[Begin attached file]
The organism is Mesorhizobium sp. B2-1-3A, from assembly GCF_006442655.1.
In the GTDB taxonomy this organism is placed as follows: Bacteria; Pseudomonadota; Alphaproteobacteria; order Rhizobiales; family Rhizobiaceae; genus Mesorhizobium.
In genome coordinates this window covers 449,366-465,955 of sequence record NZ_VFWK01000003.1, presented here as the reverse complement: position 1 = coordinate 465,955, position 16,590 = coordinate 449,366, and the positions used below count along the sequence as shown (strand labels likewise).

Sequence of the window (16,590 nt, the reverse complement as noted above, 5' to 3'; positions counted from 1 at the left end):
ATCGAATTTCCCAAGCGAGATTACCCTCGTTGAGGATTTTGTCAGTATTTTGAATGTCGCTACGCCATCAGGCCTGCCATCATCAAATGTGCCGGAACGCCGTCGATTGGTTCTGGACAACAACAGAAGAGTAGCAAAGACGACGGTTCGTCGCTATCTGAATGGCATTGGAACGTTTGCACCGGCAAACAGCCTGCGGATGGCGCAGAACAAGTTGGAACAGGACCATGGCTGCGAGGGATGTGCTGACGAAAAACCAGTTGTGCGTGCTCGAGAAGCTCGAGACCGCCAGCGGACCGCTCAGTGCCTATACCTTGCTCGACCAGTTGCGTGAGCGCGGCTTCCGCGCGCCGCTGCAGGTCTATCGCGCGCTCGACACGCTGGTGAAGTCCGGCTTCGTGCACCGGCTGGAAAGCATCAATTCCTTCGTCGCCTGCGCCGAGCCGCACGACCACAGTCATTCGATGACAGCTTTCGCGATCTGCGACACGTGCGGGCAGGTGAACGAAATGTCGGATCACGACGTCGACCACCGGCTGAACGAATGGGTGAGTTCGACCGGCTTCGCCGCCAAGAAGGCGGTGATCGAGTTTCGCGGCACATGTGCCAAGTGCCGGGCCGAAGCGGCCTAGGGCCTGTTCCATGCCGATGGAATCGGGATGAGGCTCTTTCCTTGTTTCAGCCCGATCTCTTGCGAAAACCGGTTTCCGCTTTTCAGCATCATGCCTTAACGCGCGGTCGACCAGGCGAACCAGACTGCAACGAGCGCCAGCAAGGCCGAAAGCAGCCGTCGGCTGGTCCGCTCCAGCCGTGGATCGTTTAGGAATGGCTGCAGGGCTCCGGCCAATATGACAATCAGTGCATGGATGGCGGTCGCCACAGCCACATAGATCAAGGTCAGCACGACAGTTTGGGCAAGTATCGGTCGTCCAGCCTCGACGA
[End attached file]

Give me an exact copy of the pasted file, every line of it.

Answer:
The organism is Mesorhizobium sp. B2-1-3A, from assembly GCF_006442655.1.
In the GTDB taxonomy this organism is placed as follows: Bacteria; Pseudomonadota; Alphaproteobacteria; order Rhizobiales; family Rhizobiaceae; genus Mesorhizobium.
In genome coordinates this window covers 449,366-465,955 of sequence record NZ_VFWK01000003.1, presented here as the reverse complement: position 1 = coordinate 465,955, position 16,590 = coordinate 449,366, and the positions used below count along the sequence as shown (strand labels likewise).

Sequence of the window (16,590 nt, the reverse complement as noted above, 5' to 3'; positions counted from 1 at the left end):
ATCGAATTTCCCAAGCGAGATTACCCTCGTTGAGGATTTTGTCAGTATTTTGAATGTCGCTACGCCATCAGGCCTGCCATCATCAAATGTGCCGGAACGCCGTCGATTGGTTCTGGACAACAACAGAAGAGTAGCAAAGACGACGGTTCGTCGCTATCTGAATGGCATTGGAACGTTTGCACCGGCAAACAGCCTGCGGATGGCGCAGAACAAGTTGGAACAGGACCATGGCTGCGAGGGATGTGCTGACGAAAAACCAGTTGTGCGTGCTCGAGAAGCTCGAGACCGCCAGCGGACCGCTCAGTGCCTATACCTTGCTCGACCAGTTGCGTGAGCGCGGCTTCCGCGCGCCGCTGCAGGTCTATCGCGCGCTCGACACGCTGGTGAAGTCCGGCTTCGTGCACCGGCTGGAAAGCATCAATTCCTTCGTCGCCTGCGCCGAGCCGCACGACCACAGTCATTCGATGACAGCTTTCGCGATCTGCGACACGTGCGGGCAGGTGAACGAAATGTCGGATCACGACGTCGACCACCGGCTGAACGAATGGGTGAGTTCGACCGGCTTCGCCGCCAAGAAGGCGGTGATCGAGTTTCGCGGCACATGTGCCAAGTGCCGGGCCGAAGCGGCCTAGGGCCTGTTCCATGCCGATGGAATCGGGATGAGGCTCTTTCCTTGTTTCAGCCCGATCTCTTGCGAAAACCGGTTTCCGCTTTTCAGCATCATGCCTTAACGCGCGGTCGACCAGGCGAACCAGACTGCAACGAGCGCCAGCAAGGCCGAAAGCAGCCGTCGGCTGGTCCGCTCCAGCCGTGGATCGTTTAGGAATGGCTGCAGGGCTCCGGCCAATATGACAATCAGTGCATGGATGGCGGTCGCCACAGCCACATAGATCAAGGTCAGCACGACAGTTTGGGCAAGTATCGGTCGTCCAGCCTCGACGA